Zero to Hero: Beginner’s Guide to Trading Well on Kollider

Getting Started on Kollider

There are two main portals to trade on Kollider. Kollider Lite aims to reduce extraneous information that beginners would mostly find confusing. It’s complete on its own for trading and works well for doing directional trading, anything that holds positions longer, or strategies that don’t require very active management of orders.

Understanding Lightning Network Requirements

Once you’ve chosen which version of Kollider you want to use (side note: you can use both Lite and Pro to access the same account), you need to decide whether you want to trade straight from your Lightning wallet or by depositing.

Login has an option for “Lightning Sign In” at the bottom

Figuring Out Your First Strategy

Once you’re on Kollider, figuring out your next steps could still be daunting, especially if you’re new to trading or even just investing (i.e., buying and selling financial products in general).

Starting With Something, Anything

(Important reminder: this is only what we would do starting out and is not trading advice. This may not work as well for you, so proceed with a lot of caution and healthy scepticism).

  1. Entry signal to help us increase our position
  2. Risk settings to help us manage the max amount we could lose
  3. Exit procedure or signal to help us reduce our position

Step 1: Exploring Your Product

The first step for us would be to connect to Kollider Lite through the Breez app store and play around with $1 contracts using 1x leverage. Although Lite has a nifty chart, we would also open up a TradingView 30-min chart for BTCUSD to have a detailed reference point. We would then start with the idea of going off price bounces and momentum. For example, if the prices recently dropped, slowed down, and stopped, we might get into a long $1 position and buy 1 BTCUSD perpetual swap position if the prices start going up.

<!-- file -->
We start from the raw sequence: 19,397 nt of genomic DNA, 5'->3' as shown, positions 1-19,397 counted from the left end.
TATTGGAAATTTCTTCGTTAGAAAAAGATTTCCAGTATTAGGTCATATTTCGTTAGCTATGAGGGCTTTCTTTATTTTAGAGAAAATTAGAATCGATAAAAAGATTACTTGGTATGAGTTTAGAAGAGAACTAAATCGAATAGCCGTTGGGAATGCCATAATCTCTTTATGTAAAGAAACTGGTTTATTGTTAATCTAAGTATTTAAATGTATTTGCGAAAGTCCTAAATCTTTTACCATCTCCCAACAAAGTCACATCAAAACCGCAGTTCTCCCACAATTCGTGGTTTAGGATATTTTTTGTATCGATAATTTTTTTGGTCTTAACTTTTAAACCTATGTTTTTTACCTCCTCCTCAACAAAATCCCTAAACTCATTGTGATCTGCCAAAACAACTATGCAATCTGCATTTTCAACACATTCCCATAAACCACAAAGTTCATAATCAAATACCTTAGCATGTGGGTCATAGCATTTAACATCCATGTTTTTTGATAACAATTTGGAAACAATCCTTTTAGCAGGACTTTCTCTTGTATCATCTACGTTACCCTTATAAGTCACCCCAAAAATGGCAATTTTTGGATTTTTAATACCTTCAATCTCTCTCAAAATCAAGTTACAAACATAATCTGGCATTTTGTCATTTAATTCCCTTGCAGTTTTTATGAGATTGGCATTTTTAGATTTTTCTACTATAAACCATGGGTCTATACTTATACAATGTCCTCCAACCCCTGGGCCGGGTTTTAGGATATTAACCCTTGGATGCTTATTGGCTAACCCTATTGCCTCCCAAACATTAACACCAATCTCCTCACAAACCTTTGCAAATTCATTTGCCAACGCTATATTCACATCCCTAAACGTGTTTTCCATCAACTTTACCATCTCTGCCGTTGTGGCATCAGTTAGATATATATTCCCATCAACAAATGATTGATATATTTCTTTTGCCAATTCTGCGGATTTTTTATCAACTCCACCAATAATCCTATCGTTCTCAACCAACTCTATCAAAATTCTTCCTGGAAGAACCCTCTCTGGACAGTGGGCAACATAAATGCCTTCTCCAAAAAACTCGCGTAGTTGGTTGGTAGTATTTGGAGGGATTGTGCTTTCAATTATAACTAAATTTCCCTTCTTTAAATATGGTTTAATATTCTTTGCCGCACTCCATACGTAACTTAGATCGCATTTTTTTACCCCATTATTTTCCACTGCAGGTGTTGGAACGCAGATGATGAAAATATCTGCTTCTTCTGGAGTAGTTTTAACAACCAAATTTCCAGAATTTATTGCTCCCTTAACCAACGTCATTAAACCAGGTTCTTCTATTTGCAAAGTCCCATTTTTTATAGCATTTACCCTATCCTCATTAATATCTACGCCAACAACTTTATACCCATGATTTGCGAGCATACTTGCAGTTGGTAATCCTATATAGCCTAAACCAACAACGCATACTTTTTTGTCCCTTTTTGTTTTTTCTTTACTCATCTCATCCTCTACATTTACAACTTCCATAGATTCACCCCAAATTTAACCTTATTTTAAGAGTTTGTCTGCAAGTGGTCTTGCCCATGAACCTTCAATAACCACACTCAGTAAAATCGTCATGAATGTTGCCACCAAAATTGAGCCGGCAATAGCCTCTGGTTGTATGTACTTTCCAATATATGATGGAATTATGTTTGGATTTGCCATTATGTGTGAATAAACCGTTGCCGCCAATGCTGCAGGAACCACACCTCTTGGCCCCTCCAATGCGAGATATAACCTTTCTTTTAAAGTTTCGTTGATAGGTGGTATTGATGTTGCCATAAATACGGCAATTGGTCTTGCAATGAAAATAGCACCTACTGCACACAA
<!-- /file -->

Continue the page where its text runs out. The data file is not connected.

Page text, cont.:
Step 2: Creating Entry Signal

In a sense, we are now starting to iterate and improve our own understanding and framework for trading. We could then improve the signal, or the very aspect we calculate, to give us an idea of direction. Reviewing technical indicators would give us some ideas of what’s popular, but we would start with common ones like RSI or MACD and experiment with using them on TradingView to just experiment with as we had with bounces.

Example of MACD and RSI values on BTC/USD (image credit: TradingView)

Step 3: Setting Up Max Positions and Leverage

Continuing with the MVS, when we feel confident enough with that signal, we would then work on our max position and order sizes. This is partly a function of what’s already available in the book. So, we may want to send order sizes of 100 contracts into the bitcoin perpetuals, but might allow ourselves to go up to 1,000 contracts of position, long or short. As far as leverage, without doing further analysis, we would likely opt for something just slightly higher than 1x (probably at most 3x since we know that bitcoin can be quite wild and going much higher than this could significantly increase the chance of liquidation unless we are more advanced and/or closely paying attention all the time).

Step 4: Using a Simple Way to Exit Positions

Finally, we would figure out the signal or procedure for reducing our position. We’d start simply with this by just using a stop loss and a take profit.

Step 5: Iterating and Improving Your Strategy

Eventually, we would experiment with changing those stop loss and take profit thresholds as we get more trades. We might even start to use a weaker version of our entry signal (e.g., if the entry needs an RSI value of 90 to take an entry, possibly it just needs 70 in order to take an exit).

Finally, Understanding and Beating the Competition

As a bonus, our competition can allow you to possibly win some sats for your trading. Because the competition is volume-based, you could win with strategies that tend to lend itself towards stable, higher volume, but lower expected profit per trade.



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